To eliminate the carcinogenic substances known as PFAS (perfluoro and polyfluoroalkylates) contained in rainwater, a group of scientists from the Institute of Chemistry (IQ) of the UNAM has designed porous materials that filter them in the vital liquid.
These compounds are not naturally degradable, so they are expected to persist in the environment for hundreds or thousands of years, which is why they are also known as "forever or eternal chemicals".
"At first glance, our development looks like a white powder, but it is composed of microscopic crystals designed to capture perfluoro- and polyfluoroalkylated substances present in the liquid," explained Dazaet Galicia Badillo, from the IQ's Department of Organic Chemistry.
These efforts are not exclusive to the National University, as scientists around the world are working on similar projects. "Although it is important to note that the goal now is to degrade PFASs in situ, and not just filter them," said Alonso Acosta, Galicia's labmate, who added, "but if we do it wrong we run the risk of being left with compounds with the same characteristics and shorter carbon chains."
To achieve a flawless process, IQ scientists are exploring a strategy. "The next thing is to add chemical additives and an organic solvent and heat them together, to remove the fluorine atoms from the PFASs. What is obtained in this way are aliphatic chains that can be reduced with bacteria to non-harmful elements."
Although research is still in progress, the aim is to reduce the presence of substances. According to the IQ scientists, this is possible, despite the nickname given to these compounds because, as Alonso Acosta Vera questioned, "chemicals forever" is a relative term.
With approximately one thousand people during the winter and about five thousand in summer, Antarctica is the least inhabited continent, and although much of its territory remains untouched, the little rain and abundant snow that falls there contains PFAS. Therefore, the scientific community concludes that no matter how far and far from the environment, rainwater is no longer drinkable in the world.
This was confirmed by experts from the University of Stockholm and the Swiss Federal Institute of Technology in Zurich after a 10-year investigation, the results of which can be read in the journal Environmental Science & Technology (August 16 issue). According to Elena Tudela Rivadeneyra, professor of the Urban Environmental Area at UNAM's School of Architecture, this is a red light because an important part of the vital liquid we drink comes from rainwater catchment and runoff.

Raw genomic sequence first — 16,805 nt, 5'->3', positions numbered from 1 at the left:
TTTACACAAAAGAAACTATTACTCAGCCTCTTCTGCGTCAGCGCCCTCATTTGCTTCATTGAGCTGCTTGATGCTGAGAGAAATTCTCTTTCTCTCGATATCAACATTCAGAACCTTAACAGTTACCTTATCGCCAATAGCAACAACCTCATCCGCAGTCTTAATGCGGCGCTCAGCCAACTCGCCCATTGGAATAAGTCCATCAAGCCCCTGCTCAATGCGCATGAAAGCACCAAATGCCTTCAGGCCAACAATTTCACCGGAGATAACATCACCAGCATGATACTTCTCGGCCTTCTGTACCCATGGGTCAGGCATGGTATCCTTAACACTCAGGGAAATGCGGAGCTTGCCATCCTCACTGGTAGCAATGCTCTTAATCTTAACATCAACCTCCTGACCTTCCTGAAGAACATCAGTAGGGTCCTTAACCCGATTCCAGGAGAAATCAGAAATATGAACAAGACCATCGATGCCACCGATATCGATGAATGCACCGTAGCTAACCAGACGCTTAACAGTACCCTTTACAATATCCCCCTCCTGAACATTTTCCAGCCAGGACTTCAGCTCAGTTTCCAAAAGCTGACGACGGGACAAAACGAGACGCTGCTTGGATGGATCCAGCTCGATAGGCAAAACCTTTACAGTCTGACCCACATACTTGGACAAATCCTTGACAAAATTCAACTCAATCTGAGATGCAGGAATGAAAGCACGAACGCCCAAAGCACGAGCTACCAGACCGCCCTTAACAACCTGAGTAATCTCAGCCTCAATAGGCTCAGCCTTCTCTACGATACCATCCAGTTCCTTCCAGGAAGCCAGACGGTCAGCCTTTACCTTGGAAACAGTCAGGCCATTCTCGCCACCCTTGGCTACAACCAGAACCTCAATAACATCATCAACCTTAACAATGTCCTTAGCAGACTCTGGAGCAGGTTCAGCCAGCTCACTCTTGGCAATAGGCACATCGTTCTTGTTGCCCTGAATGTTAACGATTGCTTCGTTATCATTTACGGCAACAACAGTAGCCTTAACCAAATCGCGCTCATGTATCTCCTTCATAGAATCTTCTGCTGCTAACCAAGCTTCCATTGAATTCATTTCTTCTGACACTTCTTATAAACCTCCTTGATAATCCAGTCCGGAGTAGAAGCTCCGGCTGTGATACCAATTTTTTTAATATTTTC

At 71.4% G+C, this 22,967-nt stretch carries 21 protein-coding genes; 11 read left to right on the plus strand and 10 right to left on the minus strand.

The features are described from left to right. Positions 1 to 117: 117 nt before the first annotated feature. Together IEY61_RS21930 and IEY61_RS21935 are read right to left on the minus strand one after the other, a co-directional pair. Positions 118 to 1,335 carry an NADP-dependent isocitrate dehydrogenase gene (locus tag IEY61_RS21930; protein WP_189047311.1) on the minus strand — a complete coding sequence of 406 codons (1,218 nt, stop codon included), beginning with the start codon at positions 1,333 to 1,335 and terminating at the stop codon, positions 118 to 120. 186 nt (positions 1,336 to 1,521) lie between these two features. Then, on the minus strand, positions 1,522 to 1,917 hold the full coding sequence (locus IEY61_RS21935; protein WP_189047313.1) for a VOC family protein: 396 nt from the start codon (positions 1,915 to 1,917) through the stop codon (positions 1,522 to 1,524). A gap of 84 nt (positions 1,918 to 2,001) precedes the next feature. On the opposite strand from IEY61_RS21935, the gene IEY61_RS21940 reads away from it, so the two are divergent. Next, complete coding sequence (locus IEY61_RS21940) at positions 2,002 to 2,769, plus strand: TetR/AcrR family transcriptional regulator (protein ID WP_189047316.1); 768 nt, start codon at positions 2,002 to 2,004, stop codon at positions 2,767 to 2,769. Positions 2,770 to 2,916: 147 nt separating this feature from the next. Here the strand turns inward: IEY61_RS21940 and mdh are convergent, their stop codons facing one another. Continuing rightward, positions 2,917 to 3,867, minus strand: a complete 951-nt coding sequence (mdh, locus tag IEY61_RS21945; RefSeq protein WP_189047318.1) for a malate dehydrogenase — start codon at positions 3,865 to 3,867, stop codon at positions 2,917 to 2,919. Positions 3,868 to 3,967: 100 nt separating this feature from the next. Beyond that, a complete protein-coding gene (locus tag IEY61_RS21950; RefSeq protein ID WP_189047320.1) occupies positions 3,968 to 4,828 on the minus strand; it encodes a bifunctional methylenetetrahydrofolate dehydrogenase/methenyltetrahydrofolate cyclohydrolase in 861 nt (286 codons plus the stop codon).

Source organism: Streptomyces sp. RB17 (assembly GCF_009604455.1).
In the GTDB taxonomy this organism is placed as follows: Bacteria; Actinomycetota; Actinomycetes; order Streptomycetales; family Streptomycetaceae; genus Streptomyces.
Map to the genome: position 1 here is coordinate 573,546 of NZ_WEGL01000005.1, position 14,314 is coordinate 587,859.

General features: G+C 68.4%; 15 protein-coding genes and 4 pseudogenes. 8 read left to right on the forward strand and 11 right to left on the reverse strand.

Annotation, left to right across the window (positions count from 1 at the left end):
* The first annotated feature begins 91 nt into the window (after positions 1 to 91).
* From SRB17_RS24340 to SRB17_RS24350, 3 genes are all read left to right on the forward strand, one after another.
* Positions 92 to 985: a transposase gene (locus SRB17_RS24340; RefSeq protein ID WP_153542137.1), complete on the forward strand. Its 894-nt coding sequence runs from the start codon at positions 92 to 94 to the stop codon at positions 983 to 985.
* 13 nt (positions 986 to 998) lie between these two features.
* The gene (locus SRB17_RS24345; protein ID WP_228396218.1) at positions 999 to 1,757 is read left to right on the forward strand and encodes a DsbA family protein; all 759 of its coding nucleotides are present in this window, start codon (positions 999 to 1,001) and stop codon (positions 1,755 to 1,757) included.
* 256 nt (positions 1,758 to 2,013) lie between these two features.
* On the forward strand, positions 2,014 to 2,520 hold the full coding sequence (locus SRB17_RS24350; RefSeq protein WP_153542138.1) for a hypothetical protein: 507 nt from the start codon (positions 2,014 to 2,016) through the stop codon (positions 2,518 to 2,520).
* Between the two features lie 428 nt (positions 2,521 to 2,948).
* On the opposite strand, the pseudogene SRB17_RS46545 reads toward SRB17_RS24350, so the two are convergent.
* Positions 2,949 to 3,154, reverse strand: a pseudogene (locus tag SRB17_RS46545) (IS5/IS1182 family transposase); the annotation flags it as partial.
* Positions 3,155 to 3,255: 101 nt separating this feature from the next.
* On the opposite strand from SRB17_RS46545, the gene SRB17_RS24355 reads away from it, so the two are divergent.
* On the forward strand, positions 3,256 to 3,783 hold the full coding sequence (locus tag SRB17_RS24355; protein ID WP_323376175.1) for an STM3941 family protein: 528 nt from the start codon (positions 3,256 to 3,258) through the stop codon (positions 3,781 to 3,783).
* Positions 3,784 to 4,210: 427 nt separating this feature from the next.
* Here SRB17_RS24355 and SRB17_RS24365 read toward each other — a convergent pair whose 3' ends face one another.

"Let's remember the Nuevo León of a few months ago and those images of dry dams, sun-cracked soils, absent clouds, water distributed in dribs and drabs, and thousands of residents annoyed by the lack of rainfall. We are going through a water crisis and knowing that rainfall brings with it risky particles complicates everything".
PFAS are a group of more than 4,700 chemical agents created in laboratories in the middle of the 20th century; in other words, they have not even been with us for 100 years and are found everywhere: they have been detected in the depths of the sea, in the tissues of animals of all geographies and it is suspected that each one of us, without exception, has some amount in our blood.
Gregorio Rafael Benítez Peralta, from the Faculty of Medicine of the UNAM, explained that exposure to these substances favors a decrease in the response of antibodies, high cholesterol, impaired infant and fetal growth, kidney cancer, ulcerative colitis, thyroiditis, eclampsia and pre-eclampsia (the European Environment Agency adds overweight and infertility to this list).
In Elena Tudela's opinion, it is time to rethink what we do in terms of rainwater management, since rainfall is currently an alternative to supply liquid to marginalized regions, an example of which is PROCAPTAR, a government program based on the installation of a catchment system for drinking water supply at the family level. "Precipitation is the vehicle through which these substances reach humans and affect their health".
The professor added that it is not a matter of discarding these efforts, but of considering the possible effects, and from there generating safer protocols.
PFASs were created in 1938 by the American Roy Plunkett who, at the age of 27, synthesized them by fusing carbon and fluorine atoms. And although at first they were used in war tanks, even in the atomic bomb, because of their hydro- and oleophobic properties, they were soon commercialized in an infinite number of household products, including Teflon frying pans.